My business partner is leaving me to run the business, but still wants 50% of profits. yes or no?

The business is located in Cambodia, no law is binding between us.
He tried to start the same type of business in Laos, but it failed. Then brought his child and Laos wife to England with him. We did not put in money to start the business.
I offered 20% to him he said no.
No money was put up by either party to start the business.
So what is fair?
Asked Apr 30, 2015
If your partner is not providing labor or capital to the business, then your partner should have no share in future profits. However, legally most partnerships either divide profits equally, or have a written agreement on how to divide profits. There may have been assets accumulated in the business, including goodwill, and your partner has a reasonable claim to 50% of the value of those assets. The best solution in my opinion would be to "close" the partnership, sell all the assets, send him 50% of that money, then start a "new" business doing the work and earning 100% of the profits.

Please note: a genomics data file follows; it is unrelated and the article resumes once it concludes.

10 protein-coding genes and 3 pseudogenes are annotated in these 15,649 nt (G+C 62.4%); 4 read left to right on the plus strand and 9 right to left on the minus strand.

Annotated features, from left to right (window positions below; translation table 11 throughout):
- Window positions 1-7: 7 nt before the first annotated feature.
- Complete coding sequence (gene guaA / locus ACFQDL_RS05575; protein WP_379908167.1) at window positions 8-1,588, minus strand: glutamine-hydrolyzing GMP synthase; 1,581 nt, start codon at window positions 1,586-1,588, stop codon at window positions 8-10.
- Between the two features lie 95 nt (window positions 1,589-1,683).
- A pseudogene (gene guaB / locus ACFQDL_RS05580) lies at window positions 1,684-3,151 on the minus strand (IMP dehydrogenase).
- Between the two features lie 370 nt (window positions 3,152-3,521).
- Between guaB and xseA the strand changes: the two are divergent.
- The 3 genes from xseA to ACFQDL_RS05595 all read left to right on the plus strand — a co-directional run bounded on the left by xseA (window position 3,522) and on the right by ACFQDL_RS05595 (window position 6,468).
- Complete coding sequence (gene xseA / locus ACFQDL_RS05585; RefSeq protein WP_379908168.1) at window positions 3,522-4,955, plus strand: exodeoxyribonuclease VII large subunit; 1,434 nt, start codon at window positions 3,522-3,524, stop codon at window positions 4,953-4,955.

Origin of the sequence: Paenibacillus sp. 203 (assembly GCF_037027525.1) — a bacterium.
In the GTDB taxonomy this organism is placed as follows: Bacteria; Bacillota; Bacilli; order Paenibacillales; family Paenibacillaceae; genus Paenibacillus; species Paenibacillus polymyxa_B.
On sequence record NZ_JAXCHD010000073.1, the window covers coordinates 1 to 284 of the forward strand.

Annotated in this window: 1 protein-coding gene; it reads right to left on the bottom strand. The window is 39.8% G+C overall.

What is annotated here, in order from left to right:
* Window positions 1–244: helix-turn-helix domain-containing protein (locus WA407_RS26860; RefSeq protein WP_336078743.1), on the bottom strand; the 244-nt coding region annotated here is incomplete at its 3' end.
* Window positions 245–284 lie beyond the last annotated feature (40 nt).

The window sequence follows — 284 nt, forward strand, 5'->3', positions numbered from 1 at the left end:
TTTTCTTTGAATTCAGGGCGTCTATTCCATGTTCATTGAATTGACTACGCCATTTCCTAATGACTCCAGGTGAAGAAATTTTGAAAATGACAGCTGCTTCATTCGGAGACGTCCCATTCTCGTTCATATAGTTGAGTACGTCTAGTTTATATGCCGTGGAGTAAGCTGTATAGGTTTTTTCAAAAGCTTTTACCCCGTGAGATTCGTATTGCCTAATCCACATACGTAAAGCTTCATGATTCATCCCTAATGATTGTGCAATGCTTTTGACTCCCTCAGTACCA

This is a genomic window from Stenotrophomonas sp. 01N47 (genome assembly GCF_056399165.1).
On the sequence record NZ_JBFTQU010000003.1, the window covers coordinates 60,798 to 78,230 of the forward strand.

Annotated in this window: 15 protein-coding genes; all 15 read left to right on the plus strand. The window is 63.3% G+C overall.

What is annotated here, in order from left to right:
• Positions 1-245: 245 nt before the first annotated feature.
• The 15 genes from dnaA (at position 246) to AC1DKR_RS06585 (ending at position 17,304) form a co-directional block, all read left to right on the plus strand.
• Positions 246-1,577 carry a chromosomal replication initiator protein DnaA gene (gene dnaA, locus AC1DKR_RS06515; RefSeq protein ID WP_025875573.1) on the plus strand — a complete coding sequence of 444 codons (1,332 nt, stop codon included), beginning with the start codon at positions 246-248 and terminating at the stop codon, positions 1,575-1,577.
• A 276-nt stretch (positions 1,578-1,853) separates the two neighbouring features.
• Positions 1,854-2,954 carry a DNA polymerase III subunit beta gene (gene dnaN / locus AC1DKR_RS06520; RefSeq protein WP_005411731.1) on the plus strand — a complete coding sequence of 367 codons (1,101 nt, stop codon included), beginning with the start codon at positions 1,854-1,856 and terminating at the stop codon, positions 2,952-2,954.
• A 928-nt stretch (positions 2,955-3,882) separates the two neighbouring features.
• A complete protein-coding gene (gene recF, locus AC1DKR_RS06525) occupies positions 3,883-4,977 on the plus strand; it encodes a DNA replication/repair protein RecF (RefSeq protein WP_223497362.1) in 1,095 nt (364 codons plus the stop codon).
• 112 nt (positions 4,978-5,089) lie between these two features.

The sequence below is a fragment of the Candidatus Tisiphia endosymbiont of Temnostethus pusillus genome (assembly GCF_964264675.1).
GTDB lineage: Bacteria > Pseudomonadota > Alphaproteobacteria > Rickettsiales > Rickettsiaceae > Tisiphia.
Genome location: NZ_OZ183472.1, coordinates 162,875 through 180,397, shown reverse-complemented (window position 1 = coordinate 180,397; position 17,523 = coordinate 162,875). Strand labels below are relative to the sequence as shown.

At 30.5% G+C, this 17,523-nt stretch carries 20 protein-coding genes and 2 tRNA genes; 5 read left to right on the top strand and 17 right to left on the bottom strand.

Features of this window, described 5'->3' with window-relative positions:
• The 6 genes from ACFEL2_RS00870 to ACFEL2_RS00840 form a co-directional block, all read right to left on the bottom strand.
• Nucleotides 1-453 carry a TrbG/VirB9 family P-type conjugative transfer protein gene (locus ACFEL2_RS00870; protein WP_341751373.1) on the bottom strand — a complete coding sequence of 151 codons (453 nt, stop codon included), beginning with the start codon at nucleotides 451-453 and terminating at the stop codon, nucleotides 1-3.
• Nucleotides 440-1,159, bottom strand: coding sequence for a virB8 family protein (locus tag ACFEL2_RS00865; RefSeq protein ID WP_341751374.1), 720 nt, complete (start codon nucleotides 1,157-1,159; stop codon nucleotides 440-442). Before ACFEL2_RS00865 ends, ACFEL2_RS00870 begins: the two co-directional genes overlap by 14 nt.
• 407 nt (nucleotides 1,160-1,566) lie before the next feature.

However, if the major asset is goodwill (people trusting your company to provide good service/products and not to cheat them, etc), closing the business does risk losing your goodwill. I guess the question is how similar you could make the name of your new company to the old without your partner calling foul.
Honestly, unless your partner has some sort of political connections did other networking that was essential to your business, he really has no claim on what you earn by working, but you may need to change the legal entity that you work for to achieve that.
Answered Nov 12, 2015
Edited Nov 12, 2015

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